+ Speaking of the Lions, they’ve been searching for years for a complementary piece for Calvin Johnson and they may have finally found that weapon in Reggie Bush. He remains a home run threat when he gets the ball in his hands, which Detroit plans on doing plenty of this season. While he still tries to bounce too many runs outside at times, he’s difficult to tackle in open space and the guy has the ability to take a screen pass 60-plus yards in the blink of an eye. He provides the Lions offense with an element they haven’t had since they drafted Johnson in 2007.
+ The Patriots’ passing game will be fine as long as Tom Brady is still under center. He has the rare ability to put the ball in places only his receivers can catch it, including when said wideout otherwise blanketed in coverage. That said, it’ll be interesting to see how much growing pains Brady’s new weapons will go through this season. Kenbrell Thompkins scorched Detroit for eight catches and 116 yards, but he also dropped a pass on a potential first down in the first half and fellow rookie Aaron Dobson needs to play with more physicality. While they should win the AFC East with relative ease, it’s fair to wonder whether or not this new receiving corps will hold the Patriots back this season.
+ Halfway through the first quarter of the Falcons-Titans game I was ready to write about how Atlanta’s reshaped offensive line won’t be as big of a problem as some believe. Then came Tennessee’s five sacks and the police report that Matt Ryan filed on RT Lamar Holmes for the abuse he suffered in the second quarter. The run-blocking was good for a second consecutive week, but pass protection could be a recurring issue for a team that has Super Bowl aspirations heading into Week 1.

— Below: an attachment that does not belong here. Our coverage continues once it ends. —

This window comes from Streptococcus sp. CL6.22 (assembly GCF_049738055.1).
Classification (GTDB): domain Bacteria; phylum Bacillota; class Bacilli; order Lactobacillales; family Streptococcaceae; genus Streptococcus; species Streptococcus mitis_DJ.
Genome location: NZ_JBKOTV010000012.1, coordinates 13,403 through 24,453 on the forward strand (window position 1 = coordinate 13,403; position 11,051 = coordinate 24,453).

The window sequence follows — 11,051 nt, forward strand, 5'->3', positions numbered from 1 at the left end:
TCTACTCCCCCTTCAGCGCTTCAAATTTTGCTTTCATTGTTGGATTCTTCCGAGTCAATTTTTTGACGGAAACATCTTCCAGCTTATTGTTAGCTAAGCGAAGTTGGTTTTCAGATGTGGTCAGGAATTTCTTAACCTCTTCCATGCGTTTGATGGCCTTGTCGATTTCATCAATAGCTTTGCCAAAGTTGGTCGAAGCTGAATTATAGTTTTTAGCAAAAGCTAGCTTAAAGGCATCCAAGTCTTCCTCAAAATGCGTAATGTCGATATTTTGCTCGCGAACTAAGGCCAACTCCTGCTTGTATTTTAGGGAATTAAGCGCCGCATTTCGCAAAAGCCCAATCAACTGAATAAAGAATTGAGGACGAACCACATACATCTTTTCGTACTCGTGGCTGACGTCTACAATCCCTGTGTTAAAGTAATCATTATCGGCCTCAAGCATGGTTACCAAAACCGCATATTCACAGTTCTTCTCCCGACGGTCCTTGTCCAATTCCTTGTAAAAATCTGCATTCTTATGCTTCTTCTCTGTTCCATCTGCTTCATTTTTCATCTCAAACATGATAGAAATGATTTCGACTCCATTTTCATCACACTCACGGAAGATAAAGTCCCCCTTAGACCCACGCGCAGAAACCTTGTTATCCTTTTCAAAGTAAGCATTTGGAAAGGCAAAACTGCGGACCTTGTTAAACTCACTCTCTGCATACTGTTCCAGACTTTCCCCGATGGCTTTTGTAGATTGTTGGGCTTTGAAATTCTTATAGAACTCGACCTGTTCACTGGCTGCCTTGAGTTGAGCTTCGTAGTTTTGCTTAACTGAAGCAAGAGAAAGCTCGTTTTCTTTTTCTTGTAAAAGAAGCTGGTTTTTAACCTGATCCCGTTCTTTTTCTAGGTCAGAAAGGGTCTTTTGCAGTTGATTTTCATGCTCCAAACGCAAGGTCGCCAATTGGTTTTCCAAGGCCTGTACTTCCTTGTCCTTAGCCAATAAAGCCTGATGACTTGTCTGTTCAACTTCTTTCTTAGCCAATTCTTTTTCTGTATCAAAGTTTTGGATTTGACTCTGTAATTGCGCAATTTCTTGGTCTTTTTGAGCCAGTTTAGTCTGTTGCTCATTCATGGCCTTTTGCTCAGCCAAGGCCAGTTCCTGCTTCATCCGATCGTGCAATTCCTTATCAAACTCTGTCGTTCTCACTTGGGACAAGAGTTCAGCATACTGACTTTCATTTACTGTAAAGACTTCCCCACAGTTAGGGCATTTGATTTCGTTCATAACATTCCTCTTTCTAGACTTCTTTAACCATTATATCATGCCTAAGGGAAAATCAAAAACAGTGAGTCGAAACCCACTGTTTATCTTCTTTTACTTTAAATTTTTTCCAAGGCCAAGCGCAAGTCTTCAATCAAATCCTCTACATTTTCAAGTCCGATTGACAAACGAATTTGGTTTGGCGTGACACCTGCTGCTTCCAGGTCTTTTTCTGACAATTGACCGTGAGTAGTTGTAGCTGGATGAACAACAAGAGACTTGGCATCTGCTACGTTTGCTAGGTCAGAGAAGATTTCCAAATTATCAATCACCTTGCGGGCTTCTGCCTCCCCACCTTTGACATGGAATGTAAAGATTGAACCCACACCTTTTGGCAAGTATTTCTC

+ While new OC Dowell Loggains would be wise to lean on Chris Johnson this season, Jake Locker has improved as a pocket passer. He threw a couple of frozen ropes in his 133-yard, one-touchdown performance on Saturday night versus the Falcons. He remains most effective when he can use play-action, deception and mobility to free up receivers, but his confidence is growing in the pocket. He specifically looked good during a second quarter drive that resulted in him completing all three of his pass attempts for 41 yards and a touchdown strike to Nate Washington off a play-action fake.
+ Opponents will find it difficult to run against the likes of Haloti Ngata, Arthur Jones and Terrence Cody in Baltimore. Terrell Suggs and Elvis Dumervil will also continue to be headaches for opposing quarterbacks from a pass-rush standpoint, and getting cornerback Lardarius Webb back from injury will benefit the secondary greatly. The Ravens lost a ton of leadership and experience when Ray Lewis retired and Ed Reed left for Houston via free agency. But from an overall talent perspective, they didn’t suffer much of a drop off and this idea that Baltimore will ultimately sink to the bottom of the AFC North is an overreaction to the losses they experienced this offseason.
+ Luke Kuechly is going to keep plenty of offensive coordinators up at night. Last Thursday he forced a fumble on a perfectly timed read in Baltimore’s backfield, intercepted Joe Flacco in the red zone, and damn near decapitated Aaron Mellette when the receiver went over the middle (which led to a penalty). He plays like a man possessed and he’s seemingly involved in every defensive play Carolina makes. He’s the exception to the current notion that teams should wait to draft linebackers in the middle rounds.
+ The biggest reason the Seahawks will survive Percy Harvin’s injury is because they have a fantastic stable of backs, led by Marshawn Lynch. The trio of Lynch, Robert Turbin and Christine Michael is the best in the NFL and each runner brings something different to the table. Lynch is a bruiser but he’s also versatile in that he can change directions quickly and explode through open lanes. Turbin is more of a plodder but like Lynch, it’s difficult to bring him down on first contact and Michael’s speed and quickness complements the other backs’ styles. Toss in Russell Wilson’s running ability and Seattle’s backfield will once again be a headache for opposing defenses.